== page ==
Ten Things You Need to Know About Jellyfish, Our Gelatinous Frenemies

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1. They're hungry.

They might look like old boob implants in search of their owners, but jellyfish are voracious. The two most common types in Miami are the round moon jelly and the Portuguese man-of-war, also known as the "blue bottle" for its gaseous pouch. While moon jellies eat plankton, men-of-war can use their long, trailing tentacles to catch fish as large as five inches.

2. And mindless.

Without a nervous system, jellies have little idea what they're latching onto. It could easily be you.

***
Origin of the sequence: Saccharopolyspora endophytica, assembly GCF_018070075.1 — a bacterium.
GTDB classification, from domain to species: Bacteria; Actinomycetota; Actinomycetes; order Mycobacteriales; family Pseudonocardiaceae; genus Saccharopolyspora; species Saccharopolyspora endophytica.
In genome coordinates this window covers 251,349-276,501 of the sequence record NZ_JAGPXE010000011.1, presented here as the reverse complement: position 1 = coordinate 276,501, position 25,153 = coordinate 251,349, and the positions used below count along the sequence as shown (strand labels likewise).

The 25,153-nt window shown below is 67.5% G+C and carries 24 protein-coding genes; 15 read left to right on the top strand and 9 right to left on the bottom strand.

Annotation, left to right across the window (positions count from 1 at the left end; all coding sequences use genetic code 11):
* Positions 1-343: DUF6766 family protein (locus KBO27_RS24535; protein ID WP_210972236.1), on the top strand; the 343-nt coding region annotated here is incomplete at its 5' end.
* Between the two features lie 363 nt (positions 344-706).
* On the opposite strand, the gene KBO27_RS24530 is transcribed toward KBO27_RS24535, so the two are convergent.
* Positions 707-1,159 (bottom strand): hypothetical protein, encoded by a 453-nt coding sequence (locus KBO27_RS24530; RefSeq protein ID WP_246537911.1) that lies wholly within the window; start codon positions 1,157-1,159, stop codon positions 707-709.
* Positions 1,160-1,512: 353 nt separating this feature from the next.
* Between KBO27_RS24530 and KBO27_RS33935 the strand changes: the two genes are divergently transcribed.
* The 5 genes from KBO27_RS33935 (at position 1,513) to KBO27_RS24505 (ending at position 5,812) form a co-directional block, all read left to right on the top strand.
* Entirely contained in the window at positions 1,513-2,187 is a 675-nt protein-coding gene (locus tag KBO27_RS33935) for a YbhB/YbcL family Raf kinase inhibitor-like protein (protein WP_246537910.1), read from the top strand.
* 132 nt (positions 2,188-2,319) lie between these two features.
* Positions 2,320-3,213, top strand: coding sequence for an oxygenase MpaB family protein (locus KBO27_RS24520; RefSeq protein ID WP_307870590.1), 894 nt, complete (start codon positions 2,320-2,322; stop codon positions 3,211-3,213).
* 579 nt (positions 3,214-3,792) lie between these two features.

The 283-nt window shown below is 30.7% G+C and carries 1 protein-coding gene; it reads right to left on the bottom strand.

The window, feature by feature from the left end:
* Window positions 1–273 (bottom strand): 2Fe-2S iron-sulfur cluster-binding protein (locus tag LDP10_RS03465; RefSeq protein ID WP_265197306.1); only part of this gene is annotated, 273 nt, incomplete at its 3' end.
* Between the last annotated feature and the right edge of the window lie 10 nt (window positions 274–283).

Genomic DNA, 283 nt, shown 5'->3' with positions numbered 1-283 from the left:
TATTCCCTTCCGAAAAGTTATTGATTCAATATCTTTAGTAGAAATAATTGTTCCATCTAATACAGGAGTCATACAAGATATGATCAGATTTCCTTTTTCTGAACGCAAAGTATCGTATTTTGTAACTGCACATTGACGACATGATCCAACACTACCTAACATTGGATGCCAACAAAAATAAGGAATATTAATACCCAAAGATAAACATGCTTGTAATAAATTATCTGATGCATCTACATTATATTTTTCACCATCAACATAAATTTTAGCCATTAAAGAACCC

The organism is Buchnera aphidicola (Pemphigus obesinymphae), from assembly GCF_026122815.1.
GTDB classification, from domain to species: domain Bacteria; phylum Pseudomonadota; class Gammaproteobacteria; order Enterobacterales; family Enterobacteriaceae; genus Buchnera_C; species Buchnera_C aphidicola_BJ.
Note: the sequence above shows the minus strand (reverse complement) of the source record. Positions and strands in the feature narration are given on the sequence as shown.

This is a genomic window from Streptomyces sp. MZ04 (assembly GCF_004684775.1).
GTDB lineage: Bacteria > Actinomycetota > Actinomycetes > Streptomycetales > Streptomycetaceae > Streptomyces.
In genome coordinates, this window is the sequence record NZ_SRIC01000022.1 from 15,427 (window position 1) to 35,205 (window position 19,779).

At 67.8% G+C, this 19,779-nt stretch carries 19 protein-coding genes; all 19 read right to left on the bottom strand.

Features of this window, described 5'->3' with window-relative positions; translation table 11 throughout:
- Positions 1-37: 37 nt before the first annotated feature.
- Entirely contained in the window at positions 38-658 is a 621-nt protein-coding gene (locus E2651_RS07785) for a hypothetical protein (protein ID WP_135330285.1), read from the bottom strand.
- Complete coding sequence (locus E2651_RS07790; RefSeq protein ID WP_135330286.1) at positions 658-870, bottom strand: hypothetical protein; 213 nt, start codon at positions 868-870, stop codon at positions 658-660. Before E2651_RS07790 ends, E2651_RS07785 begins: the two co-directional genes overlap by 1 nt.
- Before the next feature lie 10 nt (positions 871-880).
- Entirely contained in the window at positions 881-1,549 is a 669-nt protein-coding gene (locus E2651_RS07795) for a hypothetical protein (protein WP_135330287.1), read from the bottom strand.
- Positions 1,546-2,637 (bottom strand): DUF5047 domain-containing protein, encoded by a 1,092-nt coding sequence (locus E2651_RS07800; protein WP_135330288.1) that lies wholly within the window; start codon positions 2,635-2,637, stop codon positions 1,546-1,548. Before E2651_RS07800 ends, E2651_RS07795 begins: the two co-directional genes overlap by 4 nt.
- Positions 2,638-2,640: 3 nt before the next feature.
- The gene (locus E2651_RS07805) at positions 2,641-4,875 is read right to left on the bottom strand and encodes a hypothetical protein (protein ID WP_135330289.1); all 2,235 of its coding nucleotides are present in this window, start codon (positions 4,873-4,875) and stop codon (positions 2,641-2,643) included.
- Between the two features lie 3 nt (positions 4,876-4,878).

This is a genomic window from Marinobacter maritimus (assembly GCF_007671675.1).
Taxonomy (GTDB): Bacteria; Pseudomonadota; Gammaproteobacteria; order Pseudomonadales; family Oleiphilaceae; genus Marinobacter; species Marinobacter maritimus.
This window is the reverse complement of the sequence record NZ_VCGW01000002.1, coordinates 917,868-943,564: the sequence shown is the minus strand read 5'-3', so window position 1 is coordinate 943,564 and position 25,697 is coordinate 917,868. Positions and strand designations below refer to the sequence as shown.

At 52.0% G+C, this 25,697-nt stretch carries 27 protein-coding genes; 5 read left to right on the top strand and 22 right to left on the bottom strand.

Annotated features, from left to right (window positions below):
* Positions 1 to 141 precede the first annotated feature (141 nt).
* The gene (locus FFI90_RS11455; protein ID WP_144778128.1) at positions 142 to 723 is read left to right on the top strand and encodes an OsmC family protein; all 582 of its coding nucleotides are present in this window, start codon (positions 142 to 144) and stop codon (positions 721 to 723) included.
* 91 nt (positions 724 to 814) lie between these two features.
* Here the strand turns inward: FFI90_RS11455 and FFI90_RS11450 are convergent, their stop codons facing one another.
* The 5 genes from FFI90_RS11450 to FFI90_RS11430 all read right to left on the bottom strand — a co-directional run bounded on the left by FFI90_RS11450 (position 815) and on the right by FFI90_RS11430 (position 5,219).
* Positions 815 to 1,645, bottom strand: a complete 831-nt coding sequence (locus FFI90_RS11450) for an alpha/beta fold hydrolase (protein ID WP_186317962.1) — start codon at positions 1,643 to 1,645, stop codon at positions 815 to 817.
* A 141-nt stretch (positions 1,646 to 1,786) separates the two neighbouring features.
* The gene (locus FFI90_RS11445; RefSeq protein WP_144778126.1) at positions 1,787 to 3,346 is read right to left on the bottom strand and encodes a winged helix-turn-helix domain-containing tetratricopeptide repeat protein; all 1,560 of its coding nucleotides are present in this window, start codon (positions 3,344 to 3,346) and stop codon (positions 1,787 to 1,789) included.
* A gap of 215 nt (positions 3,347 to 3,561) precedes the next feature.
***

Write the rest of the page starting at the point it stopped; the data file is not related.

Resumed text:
3. Pee is a placebo.

Some Pacific jellyfish are deadly, but South Florida jellies are lightweights. Like alcohol, however, the volume of jelly venom makes all the difference. Here's what to do if stung: Pull the tentacle off immediately. The stinging toxin is already in your bloodstream, so splashing yourself with urine, meat tenderizer, or sand won't help much. "I usually tell people to do whatever makes them feel better," Graham says. "If that means a little bit of your buddy's pee, go for it."

Wash your hands. Jelly toxin might not be strong enough to seep through the thick skin on your hands, but it will mess you up if you touch your eyes or face.

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Michael E. Miller was a staff writer at Miami New Times for five years. His work for New Times won many national awards, including back-to-back-to-back Sigma Delta Chi medallions. He now covers local enterprise for the Washington Post.